My goal is feel calm inside, to eat and drink for energy and not for a quick high. I have a second book I’m getting ready to write, and I’m gathering my strength, gathering my team of people I’ll need to call on for support and encouragement. 

I blogged about Kate Scarlata, the insanely creative and bright Boston-based nutritionist (in 2016 she was voted best dietician by Boston Magazine!) at the beginning of this year, and now, as the year rapidly heads to its conclusion, I’m talking about her again.

Kate specializes in digestive health issues such as IBS, celiac disease, inflammatory bowel disease, mast cell activation syndrome, and SIBO (small intestinal bacterial overgrowth). In other words, she knows her shit. 

Last week I had a brilliant idea: I wrote to Kate and asked if she would teach a writing/health workshop with me called The Guts to Write. I thought it would amazing to get someone who really understands gut health to help people like me get in good physical/mental shape so they can show up in the world as themselves as possible, and--because I’m part of all this--so they can write in ways that make them feel most themselves.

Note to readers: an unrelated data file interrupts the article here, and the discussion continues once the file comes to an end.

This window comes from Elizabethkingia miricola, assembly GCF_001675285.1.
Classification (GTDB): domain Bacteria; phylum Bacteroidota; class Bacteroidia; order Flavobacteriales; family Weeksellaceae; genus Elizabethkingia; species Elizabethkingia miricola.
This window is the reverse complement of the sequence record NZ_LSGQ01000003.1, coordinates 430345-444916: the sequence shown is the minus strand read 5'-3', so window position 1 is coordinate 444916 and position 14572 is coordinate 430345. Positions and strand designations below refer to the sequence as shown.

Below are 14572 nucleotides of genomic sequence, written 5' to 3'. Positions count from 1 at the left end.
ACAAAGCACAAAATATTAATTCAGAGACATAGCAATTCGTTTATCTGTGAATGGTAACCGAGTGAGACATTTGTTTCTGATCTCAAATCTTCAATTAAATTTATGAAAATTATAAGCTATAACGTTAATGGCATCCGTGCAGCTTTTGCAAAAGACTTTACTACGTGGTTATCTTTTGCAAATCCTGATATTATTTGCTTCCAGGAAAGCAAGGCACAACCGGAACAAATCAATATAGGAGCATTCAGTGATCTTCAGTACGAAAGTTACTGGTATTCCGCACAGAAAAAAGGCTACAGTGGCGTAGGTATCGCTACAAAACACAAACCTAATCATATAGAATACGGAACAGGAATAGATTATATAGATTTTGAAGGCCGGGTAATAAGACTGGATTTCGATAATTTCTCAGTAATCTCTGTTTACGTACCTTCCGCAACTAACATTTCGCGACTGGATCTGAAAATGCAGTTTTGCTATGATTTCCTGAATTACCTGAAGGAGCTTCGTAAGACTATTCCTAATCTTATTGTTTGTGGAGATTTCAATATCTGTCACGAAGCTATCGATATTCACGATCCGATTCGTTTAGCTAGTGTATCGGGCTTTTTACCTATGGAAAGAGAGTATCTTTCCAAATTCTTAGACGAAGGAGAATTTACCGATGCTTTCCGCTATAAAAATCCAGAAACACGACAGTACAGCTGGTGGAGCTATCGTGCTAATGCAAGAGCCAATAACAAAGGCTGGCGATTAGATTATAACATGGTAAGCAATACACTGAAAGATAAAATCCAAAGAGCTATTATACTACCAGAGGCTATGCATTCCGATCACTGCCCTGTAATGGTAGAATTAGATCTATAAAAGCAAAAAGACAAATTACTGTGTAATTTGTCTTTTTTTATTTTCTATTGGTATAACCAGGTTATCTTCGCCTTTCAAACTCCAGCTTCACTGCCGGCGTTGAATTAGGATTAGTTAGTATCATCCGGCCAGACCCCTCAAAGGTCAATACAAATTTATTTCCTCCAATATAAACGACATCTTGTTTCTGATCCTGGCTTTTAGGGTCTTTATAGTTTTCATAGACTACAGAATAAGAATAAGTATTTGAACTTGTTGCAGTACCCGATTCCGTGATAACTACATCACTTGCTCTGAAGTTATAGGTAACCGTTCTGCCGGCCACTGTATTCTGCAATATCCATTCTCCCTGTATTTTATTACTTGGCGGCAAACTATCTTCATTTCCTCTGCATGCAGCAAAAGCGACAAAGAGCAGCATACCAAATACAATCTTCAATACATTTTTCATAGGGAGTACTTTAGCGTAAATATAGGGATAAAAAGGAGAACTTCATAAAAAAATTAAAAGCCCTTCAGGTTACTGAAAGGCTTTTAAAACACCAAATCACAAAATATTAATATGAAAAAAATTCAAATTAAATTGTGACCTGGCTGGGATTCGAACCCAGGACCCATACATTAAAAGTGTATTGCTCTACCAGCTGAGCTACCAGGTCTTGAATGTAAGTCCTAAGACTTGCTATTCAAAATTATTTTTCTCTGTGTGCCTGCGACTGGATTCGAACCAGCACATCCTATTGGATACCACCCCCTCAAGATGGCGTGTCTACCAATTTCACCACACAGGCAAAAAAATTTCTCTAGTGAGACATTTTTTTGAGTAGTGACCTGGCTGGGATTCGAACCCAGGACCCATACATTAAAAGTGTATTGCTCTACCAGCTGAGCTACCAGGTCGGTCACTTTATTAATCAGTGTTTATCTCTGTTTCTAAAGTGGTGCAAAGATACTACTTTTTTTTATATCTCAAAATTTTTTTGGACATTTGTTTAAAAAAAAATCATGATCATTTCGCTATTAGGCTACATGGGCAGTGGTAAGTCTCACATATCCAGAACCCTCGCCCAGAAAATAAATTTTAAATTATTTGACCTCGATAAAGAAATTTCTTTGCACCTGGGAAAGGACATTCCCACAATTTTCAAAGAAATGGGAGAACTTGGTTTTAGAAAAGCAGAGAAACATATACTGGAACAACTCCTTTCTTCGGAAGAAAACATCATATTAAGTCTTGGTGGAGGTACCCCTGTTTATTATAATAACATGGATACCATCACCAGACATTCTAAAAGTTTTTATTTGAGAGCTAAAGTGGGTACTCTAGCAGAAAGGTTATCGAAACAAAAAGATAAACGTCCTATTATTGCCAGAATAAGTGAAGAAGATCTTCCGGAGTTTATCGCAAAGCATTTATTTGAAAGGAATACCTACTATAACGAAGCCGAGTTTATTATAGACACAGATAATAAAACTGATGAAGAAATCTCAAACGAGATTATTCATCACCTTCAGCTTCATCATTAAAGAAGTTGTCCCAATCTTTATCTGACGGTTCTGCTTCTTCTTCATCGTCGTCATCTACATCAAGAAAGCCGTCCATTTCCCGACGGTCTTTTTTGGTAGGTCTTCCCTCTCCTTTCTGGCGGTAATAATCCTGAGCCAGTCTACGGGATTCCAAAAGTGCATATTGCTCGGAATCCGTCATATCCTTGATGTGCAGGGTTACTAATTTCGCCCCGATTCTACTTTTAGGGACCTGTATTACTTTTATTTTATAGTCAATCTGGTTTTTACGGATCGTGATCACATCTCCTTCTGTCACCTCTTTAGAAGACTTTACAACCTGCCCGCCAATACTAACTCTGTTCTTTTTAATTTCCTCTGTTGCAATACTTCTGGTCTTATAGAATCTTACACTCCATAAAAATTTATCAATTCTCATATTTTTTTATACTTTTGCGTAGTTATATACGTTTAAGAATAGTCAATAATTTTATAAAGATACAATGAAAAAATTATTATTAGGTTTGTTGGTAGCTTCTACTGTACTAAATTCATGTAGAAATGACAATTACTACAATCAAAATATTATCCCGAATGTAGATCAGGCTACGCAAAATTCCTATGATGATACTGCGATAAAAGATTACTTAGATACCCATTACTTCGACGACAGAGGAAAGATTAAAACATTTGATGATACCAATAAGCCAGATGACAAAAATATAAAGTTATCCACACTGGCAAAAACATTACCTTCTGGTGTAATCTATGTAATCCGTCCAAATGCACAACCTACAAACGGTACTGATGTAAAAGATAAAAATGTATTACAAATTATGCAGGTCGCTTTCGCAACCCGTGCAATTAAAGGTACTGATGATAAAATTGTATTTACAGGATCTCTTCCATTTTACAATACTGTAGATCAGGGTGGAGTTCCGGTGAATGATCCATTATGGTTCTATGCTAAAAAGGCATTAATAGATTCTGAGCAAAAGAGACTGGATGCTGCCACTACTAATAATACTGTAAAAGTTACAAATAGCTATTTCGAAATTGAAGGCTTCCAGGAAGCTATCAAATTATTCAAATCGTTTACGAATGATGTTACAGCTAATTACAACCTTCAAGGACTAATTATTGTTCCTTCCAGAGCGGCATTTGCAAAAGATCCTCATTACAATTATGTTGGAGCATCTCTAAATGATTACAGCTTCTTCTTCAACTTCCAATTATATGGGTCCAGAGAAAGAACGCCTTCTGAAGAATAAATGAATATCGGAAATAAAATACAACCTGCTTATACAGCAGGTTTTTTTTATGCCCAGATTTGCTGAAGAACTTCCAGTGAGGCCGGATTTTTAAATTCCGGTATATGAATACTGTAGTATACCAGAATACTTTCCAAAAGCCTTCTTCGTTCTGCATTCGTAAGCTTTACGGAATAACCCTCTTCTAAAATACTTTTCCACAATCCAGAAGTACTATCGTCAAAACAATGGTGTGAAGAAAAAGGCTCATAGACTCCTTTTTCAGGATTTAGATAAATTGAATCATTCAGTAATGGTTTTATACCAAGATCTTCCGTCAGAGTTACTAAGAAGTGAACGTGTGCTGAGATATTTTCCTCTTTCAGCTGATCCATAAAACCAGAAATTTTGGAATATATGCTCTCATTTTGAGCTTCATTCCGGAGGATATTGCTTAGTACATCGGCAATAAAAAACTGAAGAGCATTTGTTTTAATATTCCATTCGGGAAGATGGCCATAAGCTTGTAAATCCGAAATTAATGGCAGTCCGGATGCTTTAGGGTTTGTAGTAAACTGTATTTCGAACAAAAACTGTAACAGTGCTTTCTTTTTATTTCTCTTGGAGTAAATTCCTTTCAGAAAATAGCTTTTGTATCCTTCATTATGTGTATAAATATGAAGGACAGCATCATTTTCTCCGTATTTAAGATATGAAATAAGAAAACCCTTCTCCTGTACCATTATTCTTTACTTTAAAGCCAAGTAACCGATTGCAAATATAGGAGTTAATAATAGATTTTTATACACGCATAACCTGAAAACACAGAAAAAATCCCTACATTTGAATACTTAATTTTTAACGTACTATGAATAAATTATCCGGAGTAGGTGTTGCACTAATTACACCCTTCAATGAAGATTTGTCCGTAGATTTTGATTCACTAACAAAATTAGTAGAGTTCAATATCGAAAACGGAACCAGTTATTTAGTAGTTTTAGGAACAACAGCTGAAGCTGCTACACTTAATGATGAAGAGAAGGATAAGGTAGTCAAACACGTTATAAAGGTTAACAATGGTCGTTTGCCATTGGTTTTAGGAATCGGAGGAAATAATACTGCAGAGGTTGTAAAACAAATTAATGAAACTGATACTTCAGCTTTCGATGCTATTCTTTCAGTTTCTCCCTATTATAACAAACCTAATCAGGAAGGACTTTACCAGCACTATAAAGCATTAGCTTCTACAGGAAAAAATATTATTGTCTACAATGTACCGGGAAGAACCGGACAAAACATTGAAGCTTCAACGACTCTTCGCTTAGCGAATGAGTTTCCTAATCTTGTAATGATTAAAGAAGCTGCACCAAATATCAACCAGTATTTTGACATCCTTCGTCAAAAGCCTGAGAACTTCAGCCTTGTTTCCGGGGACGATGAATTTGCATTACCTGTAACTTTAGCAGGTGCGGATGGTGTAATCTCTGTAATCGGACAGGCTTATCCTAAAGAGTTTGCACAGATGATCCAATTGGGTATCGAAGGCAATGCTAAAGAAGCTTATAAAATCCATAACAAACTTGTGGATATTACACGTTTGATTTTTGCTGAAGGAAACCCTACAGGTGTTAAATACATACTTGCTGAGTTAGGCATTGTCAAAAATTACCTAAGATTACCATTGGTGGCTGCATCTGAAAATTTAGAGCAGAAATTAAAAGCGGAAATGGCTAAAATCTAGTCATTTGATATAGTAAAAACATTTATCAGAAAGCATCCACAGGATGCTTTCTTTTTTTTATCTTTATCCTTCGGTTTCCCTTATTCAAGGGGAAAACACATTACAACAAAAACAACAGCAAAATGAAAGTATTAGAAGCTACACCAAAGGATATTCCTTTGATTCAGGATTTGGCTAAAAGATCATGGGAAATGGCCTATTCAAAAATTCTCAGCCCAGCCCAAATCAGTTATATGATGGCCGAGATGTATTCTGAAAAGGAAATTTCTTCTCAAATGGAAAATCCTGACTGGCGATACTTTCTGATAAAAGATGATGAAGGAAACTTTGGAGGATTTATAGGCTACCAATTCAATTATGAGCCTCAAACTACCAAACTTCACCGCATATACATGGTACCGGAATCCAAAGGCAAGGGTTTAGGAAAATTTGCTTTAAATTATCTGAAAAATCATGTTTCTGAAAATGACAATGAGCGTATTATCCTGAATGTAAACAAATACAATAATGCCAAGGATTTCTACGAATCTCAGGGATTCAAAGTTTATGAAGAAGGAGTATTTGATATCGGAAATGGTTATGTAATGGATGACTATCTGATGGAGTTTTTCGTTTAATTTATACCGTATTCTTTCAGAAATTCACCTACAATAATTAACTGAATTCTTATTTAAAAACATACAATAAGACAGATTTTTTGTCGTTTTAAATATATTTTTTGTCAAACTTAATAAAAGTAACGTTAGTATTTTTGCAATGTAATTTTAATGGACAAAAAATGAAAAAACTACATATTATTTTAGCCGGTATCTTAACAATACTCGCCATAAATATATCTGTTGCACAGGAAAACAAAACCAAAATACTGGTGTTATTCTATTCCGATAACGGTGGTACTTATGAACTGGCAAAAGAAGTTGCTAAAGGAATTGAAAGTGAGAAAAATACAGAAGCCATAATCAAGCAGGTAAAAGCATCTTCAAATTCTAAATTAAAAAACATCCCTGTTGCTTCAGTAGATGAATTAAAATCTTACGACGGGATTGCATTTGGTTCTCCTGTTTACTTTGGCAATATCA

And guess what?? Kate said YES!!

I’m on it.





The Magic of I Can Do This and I Want to Help You Do It, Too

The Magic of I Can Do This and I Want to Help You Do It, Too

When an Adopted Person Says NO to Homework and to Life

When an Adopted Person Says NO to Homework and to Life